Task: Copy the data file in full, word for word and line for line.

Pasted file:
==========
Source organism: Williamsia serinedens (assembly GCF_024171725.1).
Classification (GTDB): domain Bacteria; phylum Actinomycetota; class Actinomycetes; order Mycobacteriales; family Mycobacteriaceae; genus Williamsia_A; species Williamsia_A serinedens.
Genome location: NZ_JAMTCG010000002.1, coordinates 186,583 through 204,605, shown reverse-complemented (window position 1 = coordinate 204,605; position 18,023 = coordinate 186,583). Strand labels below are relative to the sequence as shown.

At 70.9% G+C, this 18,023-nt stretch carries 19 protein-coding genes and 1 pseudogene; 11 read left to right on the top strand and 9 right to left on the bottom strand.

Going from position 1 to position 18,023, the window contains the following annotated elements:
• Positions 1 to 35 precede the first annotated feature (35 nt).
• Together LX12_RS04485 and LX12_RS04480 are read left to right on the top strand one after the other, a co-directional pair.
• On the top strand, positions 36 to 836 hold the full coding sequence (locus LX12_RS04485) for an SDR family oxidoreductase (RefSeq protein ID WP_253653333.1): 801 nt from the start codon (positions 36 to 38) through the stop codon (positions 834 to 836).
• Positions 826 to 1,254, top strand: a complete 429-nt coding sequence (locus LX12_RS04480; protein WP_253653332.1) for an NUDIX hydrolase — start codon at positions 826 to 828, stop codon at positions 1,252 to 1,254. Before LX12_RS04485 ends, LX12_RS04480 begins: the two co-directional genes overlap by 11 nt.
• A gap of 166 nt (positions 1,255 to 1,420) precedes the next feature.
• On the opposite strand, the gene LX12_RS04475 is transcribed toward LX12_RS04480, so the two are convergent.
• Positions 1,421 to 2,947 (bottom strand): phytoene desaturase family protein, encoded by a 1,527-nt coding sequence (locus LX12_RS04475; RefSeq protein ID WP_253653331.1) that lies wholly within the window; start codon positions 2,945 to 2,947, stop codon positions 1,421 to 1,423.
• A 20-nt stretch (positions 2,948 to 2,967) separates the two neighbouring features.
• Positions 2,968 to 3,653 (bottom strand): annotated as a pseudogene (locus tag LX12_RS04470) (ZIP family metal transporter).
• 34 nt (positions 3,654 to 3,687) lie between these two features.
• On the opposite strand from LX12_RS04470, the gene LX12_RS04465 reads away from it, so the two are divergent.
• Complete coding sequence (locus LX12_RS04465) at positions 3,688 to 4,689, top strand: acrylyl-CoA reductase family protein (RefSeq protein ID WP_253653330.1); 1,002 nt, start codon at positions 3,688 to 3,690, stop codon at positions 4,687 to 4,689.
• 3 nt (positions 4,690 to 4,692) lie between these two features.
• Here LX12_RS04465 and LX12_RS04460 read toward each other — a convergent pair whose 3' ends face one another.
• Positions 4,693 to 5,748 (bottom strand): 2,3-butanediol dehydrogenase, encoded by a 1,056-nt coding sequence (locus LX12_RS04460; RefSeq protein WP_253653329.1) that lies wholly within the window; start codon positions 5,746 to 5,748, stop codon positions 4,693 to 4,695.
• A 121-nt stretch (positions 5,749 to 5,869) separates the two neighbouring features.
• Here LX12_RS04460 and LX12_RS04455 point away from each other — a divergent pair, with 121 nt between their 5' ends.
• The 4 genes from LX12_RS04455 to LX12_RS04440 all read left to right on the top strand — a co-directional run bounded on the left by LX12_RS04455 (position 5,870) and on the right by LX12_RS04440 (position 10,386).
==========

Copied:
Source organism: Williamsia serinedens (assembly GCF_024171725.1).
Classification (GTDB): domain Bacteria; phylum Actinomycetota; class Actinomycetes; order Mycobacteriales; family Mycobacteriaceae; genus Williamsia_A; species Williamsia_A serinedens.
Genome location: NZ_JAMTCG010000002.1, coordinates 186,583 through 204,605, shown reverse-complemented (window position 1 = coordinate 204,605; position 18,023 = coordinate 186,583). Strand labels below are relative to the sequence as shown.

At 70.9% G+C, this 18,023-nt stretch carries 19 protein-coding genes and 1 pseudogene; 11 read left to right on the top strand and 9 right to left on the bottom strand.

Going from position 1 to position 18,023, the window contains the following annotated elements:
• Positions 1 to 35 precede the first annotated feature (35 nt).
• Together LX12_RS04485 and LX12_RS04480 are read left to right on the top strand one after the other, a co-directional pair.
• On the top strand, positions 36 to 836 hold the full coding sequence (locus LX12_RS04485) for an SDR family oxidoreductase (RefSeq protein ID WP_253653333.1): 801 nt from the start codon (positions 36 to 38) through the stop codon (positions 834 to 836).
• Positions 826 to 1,254, top strand: a complete 429-nt coding sequence (locus LX12_RS04480; protein WP_253653332.1) for an NUDIX hydrolase — start codon at positions 826 to 828, stop codon at positions 1,252 to 1,254. Before LX12_RS04485 ends, LX12_RS04480 begins: the two co-directional genes overlap by 11 nt.
• A gap of 166 nt (positions 1,255 to 1,420) precedes the next feature.
• On the opposite strand, the gene LX12_RS04475 is transcribed toward LX12_RS04480, so the two are convergent.
• Positions 1,421 to 2,947 (bottom strand): phytoene desaturase family protein, encoded by a 1,527-nt coding sequence (locus LX12_RS04475; RefSeq protein ID WP_253653331.1) that lies wholly within the window; start codon positions 2,945 to 2,947, stop codon positions 1,421 to 1,423.
• A 20-nt stretch (positions 2,948 to 2,967) separates the two neighbouring features.
• Positions 2,968 to 3,653 (bottom strand): annotated as a pseudogene (locus tag LX12_RS04470) (ZIP family metal transporter).
• 34 nt (positions 3,654 to 3,687) lie between these two features.
• On the opposite strand from LX12_RS04470, the gene LX12_RS04465 reads away from it, so the two are divergent.
• Complete coding sequence (locus LX12_RS04465) at positions 3,688 to 4,689, top strand: acrylyl-CoA reductase family protein (RefSeq protein ID WP_253653330.1); 1,002 nt, start codon at positions 3,688 to 3,690, stop codon at positions 4,687 to 4,689.
• 3 nt (positions 4,690 to 4,692) lie between these two features.
• Here LX12_RS04465 and LX12_RS04460 read toward each other — a convergent pair whose 3' ends face one another.
• Positions 4,693 to 5,748 (bottom strand): 2,3-butanediol dehydrogenase, encoded by a 1,056-nt coding sequence (locus LX12_RS04460; RefSeq protein WP_253653329.1) that lies wholly within the window; start codon positions 5,746 to 5,748, stop codon positions 4,693 to 4,695.
• A 121-nt stretch (positions 5,749 to 5,869) separates the two neighbouring features.
• Here LX12_RS04460 and LX12_RS04455 point away from each other — a divergent pair, with 121 nt between their 5' ends.
• The 4 genes from LX12_RS04455 to LX12_RS04440 all read left to right on the top strand — a co-directional run bounded on the left by LX12_RS04455 (position 5,870) and on the right by LX12_RS04440 (position 10,386).